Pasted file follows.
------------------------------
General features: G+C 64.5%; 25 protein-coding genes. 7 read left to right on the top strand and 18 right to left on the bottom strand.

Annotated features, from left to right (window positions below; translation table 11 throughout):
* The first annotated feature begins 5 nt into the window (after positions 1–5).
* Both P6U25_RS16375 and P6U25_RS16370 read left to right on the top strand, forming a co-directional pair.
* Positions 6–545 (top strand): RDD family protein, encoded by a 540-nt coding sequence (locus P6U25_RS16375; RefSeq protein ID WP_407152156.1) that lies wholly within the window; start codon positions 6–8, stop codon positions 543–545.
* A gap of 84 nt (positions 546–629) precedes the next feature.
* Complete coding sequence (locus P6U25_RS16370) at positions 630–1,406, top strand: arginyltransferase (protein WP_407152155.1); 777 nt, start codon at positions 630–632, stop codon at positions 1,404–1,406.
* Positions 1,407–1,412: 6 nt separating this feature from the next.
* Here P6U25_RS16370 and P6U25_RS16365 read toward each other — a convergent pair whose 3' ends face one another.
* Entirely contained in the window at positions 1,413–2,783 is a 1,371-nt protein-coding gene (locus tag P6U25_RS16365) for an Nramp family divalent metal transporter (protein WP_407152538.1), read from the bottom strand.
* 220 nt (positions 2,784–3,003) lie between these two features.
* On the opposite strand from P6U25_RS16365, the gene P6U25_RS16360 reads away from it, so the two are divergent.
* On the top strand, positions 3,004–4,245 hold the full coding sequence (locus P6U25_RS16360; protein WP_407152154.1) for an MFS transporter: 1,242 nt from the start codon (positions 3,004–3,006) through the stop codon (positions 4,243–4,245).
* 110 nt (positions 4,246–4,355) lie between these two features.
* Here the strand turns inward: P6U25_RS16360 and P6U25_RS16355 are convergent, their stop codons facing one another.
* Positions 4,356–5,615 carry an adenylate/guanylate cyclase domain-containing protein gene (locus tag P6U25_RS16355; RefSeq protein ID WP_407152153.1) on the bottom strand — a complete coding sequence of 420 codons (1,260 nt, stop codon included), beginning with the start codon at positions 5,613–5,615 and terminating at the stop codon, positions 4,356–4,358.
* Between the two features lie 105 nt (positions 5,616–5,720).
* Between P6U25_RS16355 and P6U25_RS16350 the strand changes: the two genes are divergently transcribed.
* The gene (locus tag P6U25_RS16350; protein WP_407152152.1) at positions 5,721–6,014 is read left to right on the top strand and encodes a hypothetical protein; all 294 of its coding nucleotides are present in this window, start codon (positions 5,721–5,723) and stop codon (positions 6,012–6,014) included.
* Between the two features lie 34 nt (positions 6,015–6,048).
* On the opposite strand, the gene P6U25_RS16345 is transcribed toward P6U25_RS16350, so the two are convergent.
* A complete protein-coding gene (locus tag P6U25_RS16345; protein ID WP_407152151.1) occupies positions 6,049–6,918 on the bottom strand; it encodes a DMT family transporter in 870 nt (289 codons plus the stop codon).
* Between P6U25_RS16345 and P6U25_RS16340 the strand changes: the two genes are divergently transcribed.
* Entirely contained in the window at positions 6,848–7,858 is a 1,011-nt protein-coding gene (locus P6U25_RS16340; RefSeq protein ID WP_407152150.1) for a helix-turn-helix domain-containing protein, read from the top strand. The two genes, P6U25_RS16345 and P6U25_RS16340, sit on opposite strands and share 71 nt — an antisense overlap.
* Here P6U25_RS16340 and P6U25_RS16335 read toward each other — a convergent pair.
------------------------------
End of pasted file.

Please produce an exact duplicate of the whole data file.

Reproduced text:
General features: G+C 64.5%; 25 protein-coding genes. 7 read left to right on the top strand and 18 right to left on the bottom strand.

Annotated features, from left to right (window positions below; translation table 11 throughout):
* The first annotated feature begins 5 nt into the window (after positions 1–5).
* Both P6U25_RS16375 and P6U25_RS16370 read left to right on the top strand, forming a co-directional pair.
* Positions 6–545 (top strand): RDD family protein, encoded by a 540-nt coding sequence (locus P6U25_RS16375; RefSeq protein ID WP_407152156.1) that lies wholly within the window; start codon positions 6–8, stop codon positions 543–545.
* A gap of 84 nt (positions 546–629) precedes the next feature.
* Complete coding sequence (locus P6U25_RS16370) at positions 630–1,406, top strand: arginyltransferase (protein WP_407152155.1); 777 nt, start codon at positions 630–632, stop codon at positions 1,404–1,406.
* Positions 1,407–1,412: 6 nt separating this feature from the next.
* Here P6U25_RS16370 and P6U25_RS16365 read toward each other — a convergent pair whose 3' ends face one another.
* Entirely contained in the window at positions 1,413–2,783 is a 1,371-nt protein-coding gene (locus tag P6U25_RS16365) for an Nramp family divalent metal transporter (protein WP_407152538.1), read from the bottom strand.
* 220 nt (positions 2,784–3,003) lie between these two features.
* On the opposite strand from P6U25_RS16365, the gene P6U25_RS16360 reads away from it, so the two are divergent.
* On the top strand, positions 3,004–4,245 hold the full coding sequence (locus P6U25_RS16360; protein WP_407152154.1) for an MFS transporter: 1,242 nt from the start codon (positions 3,004–3,006) through the stop codon (positions 4,243–4,245).
* 110 nt (positions 4,246–4,355) lie between these two features.
* Here the strand turns inward: P6U25_RS16360 and P6U25_RS16355 are convergent, their stop codons facing one another.
* Positions 4,356–5,615 carry an adenylate/guanylate cyclase domain-containing protein gene (locus tag P6U25_RS16355; RefSeq protein ID WP_407152153.1) on the bottom strand — a complete coding sequence of 420 codons (1,260 nt, stop codon included), beginning with the start codon at positions 5,613–5,615 and terminating at the stop codon, positions 4,356–4,358.
* Between the two features lie 105 nt (positions 5,616–5,720).
* Between P6U25_RS16355 and P6U25_RS16350 the strand changes: the two genes are divergently transcribed.
* The gene (locus tag P6U25_RS16350; protein WP_407152152.1) at positions 5,721–6,014 is read left to right on the top strand and encodes a hypothetical protein; all 294 of its coding nucleotides are present in this window, start codon (positions 5,721–5,723) and stop codon (positions 6,012–6,014) included.
* Between the two features lie 34 nt (positions 6,015–6,048).
* On the opposite strand, the gene P6U25_RS16345 is transcribed toward P6U25_RS16350, so the two are convergent.
* A complete protein-coding gene (locus tag P6U25_RS16345; protein ID WP_407152151.1) occupies positions 6,049–6,918 on the bottom strand; it encodes a DMT family transporter in 870 nt (289 codons plus the stop codon).
* Between P6U25_RS16345 and P6U25_RS16340 the strand changes: the two genes are divergently transcribed.
* Entirely contained in the window at positions 6,848–7,858 is a 1,011-nt protein-coding gene (locus P6U25_RS16340; RefSeq protein ID WP_407152150.1) for a helix-turn-helix domain-containing protein, read from the top strand. The two genes, P6U25_RS16345 and P6U25_RS16340, sit on opposite strands and share 71 nt — an antisense overlap.
* Here P6U25_RS16340 and P6U25_RS16335 read toward each other — a convergent pair.